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The F-4 Phantom II is a two-seater, twin-engine supersonic fighter plane.

The American Phantom II was developed in the mid-1950s as an all-weather combat aircraft for the U.S. Navy and for use on aircraft carriers. The sturdy landing gear and solid tail hook clearly show the high amount of stress incurred during the landing on an aircraft carrier. From a technical standpoint, the Phantom II set the standard for other fighter planes of the period. Its speed, rate of climb, and weapon load were long unequalled.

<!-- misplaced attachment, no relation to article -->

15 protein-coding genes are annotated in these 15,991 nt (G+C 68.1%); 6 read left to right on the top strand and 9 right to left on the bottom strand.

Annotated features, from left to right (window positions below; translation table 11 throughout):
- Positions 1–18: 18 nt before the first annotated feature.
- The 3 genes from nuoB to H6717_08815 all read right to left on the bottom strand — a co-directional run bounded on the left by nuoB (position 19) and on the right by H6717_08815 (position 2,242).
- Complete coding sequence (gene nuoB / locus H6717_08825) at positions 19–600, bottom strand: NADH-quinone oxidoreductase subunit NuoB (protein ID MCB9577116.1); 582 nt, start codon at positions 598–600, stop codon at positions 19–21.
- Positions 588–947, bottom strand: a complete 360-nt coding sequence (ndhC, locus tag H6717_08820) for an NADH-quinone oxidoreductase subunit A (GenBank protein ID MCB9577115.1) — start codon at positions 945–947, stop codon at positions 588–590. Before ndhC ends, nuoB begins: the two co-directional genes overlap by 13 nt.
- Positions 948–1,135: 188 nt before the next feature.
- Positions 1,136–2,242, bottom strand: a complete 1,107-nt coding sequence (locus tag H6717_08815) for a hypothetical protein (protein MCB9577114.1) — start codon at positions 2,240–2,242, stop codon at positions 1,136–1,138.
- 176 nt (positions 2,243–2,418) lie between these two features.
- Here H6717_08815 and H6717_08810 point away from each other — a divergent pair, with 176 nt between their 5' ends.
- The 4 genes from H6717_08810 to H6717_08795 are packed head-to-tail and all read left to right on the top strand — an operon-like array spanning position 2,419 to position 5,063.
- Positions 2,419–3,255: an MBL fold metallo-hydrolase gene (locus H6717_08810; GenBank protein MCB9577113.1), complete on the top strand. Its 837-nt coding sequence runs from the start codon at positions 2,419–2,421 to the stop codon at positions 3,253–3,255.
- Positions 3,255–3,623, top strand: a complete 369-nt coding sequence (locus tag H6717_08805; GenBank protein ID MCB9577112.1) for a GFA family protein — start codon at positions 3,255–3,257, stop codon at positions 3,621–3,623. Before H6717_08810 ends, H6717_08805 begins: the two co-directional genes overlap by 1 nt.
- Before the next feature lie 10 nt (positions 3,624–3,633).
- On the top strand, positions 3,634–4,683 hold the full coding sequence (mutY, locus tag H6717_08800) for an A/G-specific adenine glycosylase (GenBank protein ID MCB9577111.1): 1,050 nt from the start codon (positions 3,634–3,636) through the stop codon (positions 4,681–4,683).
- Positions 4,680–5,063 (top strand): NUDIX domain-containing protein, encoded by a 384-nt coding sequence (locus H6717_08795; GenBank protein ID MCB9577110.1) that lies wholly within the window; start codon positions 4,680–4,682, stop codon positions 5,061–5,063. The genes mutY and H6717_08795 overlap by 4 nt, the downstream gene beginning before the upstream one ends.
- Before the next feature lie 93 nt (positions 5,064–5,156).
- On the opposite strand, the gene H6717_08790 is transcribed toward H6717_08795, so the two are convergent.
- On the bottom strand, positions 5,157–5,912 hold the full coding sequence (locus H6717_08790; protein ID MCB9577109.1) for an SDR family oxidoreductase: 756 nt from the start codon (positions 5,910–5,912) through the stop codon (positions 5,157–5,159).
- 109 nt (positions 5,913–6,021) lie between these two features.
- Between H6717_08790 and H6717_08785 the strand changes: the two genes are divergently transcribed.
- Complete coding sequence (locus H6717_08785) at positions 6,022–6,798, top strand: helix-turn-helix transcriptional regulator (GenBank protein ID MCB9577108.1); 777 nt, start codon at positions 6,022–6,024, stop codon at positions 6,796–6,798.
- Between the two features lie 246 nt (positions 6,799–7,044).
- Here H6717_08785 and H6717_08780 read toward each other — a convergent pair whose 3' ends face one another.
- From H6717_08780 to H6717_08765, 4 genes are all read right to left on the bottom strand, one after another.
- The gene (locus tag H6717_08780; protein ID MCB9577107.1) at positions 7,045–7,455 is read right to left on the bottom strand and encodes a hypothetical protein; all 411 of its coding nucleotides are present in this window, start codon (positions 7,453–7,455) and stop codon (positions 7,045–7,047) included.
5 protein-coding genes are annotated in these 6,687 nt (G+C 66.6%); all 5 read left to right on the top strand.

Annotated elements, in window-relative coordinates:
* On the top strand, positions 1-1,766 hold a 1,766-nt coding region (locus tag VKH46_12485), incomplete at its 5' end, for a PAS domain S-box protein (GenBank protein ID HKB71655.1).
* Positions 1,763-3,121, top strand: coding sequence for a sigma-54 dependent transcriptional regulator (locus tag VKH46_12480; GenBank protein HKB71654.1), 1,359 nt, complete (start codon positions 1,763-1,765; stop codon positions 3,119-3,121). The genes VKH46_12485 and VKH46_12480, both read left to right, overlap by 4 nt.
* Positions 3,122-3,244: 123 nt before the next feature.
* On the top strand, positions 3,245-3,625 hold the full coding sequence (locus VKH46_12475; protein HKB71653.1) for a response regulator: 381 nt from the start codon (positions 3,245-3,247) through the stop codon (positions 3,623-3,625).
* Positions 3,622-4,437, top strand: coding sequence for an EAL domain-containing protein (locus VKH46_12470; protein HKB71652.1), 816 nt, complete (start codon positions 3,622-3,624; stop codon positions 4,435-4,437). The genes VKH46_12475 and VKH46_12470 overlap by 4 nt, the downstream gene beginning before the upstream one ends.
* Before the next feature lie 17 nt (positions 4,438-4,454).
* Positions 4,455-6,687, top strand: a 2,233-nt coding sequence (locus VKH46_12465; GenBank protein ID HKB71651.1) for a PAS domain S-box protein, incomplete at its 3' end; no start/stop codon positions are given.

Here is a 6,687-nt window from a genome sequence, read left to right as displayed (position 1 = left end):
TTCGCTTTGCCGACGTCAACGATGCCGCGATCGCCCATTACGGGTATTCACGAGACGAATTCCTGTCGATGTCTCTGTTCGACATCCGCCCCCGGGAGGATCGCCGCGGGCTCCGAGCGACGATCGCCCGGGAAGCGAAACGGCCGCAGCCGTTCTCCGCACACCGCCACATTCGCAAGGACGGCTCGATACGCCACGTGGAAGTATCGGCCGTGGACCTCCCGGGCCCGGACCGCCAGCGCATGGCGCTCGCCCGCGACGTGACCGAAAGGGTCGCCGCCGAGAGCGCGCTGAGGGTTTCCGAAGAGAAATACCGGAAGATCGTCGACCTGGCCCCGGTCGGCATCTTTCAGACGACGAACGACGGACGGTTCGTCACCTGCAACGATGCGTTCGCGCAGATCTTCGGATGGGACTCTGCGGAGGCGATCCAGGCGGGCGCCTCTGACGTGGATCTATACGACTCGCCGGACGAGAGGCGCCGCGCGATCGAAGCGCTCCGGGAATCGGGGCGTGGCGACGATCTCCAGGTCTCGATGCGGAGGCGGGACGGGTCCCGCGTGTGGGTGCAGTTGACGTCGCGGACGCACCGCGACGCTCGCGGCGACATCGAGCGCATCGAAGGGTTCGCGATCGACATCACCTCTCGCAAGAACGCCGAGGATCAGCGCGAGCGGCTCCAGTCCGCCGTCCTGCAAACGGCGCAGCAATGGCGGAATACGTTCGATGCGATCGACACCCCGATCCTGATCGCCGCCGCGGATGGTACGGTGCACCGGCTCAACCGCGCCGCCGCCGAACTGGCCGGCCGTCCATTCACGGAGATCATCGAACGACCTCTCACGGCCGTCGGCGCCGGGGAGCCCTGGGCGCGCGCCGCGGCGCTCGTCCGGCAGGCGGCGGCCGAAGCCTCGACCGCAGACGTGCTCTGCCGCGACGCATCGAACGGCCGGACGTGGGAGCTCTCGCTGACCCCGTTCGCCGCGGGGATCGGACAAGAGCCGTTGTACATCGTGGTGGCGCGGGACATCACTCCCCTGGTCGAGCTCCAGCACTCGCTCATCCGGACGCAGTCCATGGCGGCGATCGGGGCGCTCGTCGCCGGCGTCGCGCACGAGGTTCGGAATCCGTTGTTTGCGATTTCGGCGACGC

Over 5000 of these planes were produced in numerous construction series until 1979. Among the most important customers, in addition to the U.S. Navy, was the U.S. Air Force. It was exported to several NATO countries, including the Federal Republic of Germany, as well as to Australia, Iran, Israel, Japan and South Korea.

The U.S. Air Force Phantom II on display here finally came to the USAF Spangdahlem base in the Eifel until it was mustered out in 1992.

Technical specifications:

  • Manufacturer: McDonnell Douglas, St. Louis/USA, 1968
  • Wingspan: 11.7 m
  • Take-off weight: 28,000 kg
  • Maximum speed: 2390 km/h at an altitude of 12,190 m (Mach 2.25)
  • Range: max. 2600 km
  • Power plan: 2 General Electric J 79-GE-17 jet engines with afterburner
  • Thrust: 2 x 52.8 kN (79.5 kN with afterburner)